The Electrical Experimenter, November, 1913, page 108:
Mr. Chas. D. Herrold, E. E., Chief Engineer, of the National Wireless Telephone and Telegraph Company, at his private laboratory in the Garden City Bank Building, at San José California, recently showed me the wireless telephone outfit which the Navy Yard Wireless Station, at Bremerton, Washington, reports having heard transmitting, "The Trail of the Lonesome Pine" as played by the phonograph on the morning of September 18, 1913.
This is an approximate distance of 900 miles.
The outfit operates on the principle of the oscillating spark as discovered by Albert I. Jahnke.
The principal feature of the outfit of course is the transmitter which while not explained in detail, was shown to have an automatic agitator to keep the carbon from packing. For tuning he has a conical helix, which can be connected up either as a helix or oscillation transformer permitting the outfit to work on either open or closed circuit "hook-ups."
He has six quenched spark gaps, which are operated at the unusually low tension of 40 to 53 volts across each gap. The spark gaps are operated under a special liquid, the formula of which is still secret.
Another feature, the details of which were not explained, is a variable condenser of remarkably high capacity, and small size; used to bring the spark in tune with the voice; it being explained that perfect coupling is necessary between the voice wave and spark wave, to produce the best results.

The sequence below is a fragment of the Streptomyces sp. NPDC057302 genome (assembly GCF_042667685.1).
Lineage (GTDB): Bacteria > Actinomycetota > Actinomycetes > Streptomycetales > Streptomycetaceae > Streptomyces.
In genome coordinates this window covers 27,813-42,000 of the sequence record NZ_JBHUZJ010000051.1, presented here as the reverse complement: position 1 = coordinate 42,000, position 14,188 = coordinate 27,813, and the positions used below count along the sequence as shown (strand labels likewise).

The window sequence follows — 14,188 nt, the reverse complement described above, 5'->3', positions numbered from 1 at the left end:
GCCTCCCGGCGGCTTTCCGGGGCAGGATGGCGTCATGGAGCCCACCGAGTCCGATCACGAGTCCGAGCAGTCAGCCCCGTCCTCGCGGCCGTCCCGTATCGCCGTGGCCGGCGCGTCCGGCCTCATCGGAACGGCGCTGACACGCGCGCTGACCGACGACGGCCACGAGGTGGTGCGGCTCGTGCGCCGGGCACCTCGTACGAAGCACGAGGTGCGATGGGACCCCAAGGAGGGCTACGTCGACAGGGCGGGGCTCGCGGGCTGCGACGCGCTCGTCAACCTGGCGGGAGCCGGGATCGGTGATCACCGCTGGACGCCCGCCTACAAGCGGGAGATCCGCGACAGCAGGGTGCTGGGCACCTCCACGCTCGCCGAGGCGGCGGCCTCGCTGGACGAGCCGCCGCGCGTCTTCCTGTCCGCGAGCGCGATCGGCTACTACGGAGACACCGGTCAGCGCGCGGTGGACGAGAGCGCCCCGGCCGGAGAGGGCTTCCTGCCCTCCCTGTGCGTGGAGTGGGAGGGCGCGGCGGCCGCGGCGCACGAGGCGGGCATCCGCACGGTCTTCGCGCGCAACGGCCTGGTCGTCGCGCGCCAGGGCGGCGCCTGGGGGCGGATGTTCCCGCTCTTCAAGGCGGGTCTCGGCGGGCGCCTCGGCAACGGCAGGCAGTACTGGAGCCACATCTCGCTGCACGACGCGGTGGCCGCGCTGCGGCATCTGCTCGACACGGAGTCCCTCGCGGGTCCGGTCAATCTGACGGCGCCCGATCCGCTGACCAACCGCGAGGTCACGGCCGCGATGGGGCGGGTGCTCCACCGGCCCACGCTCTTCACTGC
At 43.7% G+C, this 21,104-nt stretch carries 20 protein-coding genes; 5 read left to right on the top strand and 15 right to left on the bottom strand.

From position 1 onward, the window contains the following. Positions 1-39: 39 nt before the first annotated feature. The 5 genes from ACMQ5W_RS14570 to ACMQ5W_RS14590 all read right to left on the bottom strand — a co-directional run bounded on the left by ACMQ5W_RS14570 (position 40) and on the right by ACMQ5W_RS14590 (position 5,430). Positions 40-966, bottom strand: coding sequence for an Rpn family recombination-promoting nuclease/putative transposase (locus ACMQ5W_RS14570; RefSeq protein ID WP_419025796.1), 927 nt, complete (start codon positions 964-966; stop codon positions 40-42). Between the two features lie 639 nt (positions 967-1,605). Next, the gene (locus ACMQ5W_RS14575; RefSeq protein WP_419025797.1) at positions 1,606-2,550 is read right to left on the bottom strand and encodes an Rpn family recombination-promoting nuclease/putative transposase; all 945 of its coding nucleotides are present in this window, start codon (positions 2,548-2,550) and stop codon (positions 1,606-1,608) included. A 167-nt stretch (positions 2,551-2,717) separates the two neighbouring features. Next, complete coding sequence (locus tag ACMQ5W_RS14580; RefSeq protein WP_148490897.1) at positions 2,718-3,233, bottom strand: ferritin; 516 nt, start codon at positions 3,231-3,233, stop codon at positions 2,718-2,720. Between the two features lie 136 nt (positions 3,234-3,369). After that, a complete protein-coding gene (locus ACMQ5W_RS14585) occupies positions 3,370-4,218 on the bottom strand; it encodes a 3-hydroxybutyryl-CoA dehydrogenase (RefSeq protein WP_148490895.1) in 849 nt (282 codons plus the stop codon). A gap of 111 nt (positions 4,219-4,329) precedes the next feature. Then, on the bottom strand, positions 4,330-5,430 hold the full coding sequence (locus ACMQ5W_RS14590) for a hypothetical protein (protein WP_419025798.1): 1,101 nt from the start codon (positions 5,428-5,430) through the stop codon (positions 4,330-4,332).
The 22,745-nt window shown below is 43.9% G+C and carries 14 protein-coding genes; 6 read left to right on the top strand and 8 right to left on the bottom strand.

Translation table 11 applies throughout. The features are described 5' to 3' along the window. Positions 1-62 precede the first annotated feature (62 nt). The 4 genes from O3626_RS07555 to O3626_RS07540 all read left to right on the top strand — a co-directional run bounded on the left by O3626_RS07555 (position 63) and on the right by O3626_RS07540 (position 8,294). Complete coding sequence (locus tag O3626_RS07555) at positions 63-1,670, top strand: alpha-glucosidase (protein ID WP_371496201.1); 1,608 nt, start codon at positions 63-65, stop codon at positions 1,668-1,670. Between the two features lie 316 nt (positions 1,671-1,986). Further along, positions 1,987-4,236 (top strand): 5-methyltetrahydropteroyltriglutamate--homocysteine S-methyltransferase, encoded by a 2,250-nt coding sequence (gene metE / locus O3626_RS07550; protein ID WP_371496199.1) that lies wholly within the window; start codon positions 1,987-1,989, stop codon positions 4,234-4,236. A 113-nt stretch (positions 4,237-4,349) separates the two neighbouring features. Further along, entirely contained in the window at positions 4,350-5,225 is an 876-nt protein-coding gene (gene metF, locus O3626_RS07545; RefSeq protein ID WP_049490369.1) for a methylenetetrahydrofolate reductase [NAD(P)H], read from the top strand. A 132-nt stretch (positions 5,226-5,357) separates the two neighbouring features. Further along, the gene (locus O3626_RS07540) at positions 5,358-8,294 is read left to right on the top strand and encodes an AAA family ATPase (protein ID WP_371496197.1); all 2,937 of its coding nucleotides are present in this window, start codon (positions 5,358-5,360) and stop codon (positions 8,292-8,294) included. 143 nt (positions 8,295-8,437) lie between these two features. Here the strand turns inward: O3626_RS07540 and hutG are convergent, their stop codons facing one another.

Up to date, the outfit has been operating at wave lengths below 3000 meters; but on phantom aerials in the laboratory, it has been found possible to operate successfully up to wave lengths as high as 20,000 meters.
Mr. Herrold claims for his system, the ability to radiate more energy than any system so far invented; and to show the remarkable efficiency of his system, he states, that the message received by the Bremerton Navy Yard, required only 1½ K.W. for the distance of 900 miles, which is certainly remarkable.
For receiving, he uses either the galena detector, or the audion; together with loose coupler, variable and fixed condenser and 3000 ohm receivers.
As to whether the transmitter was connected in primary or secondary circuits, and detailed hook-ups, etc., of course nothing was said, pending the further perfection of the outfit and system.
[Mr. Hymes is the sales manager of the E. I. Co. and is at present on a trip to the Pacific Coast.--Ed.]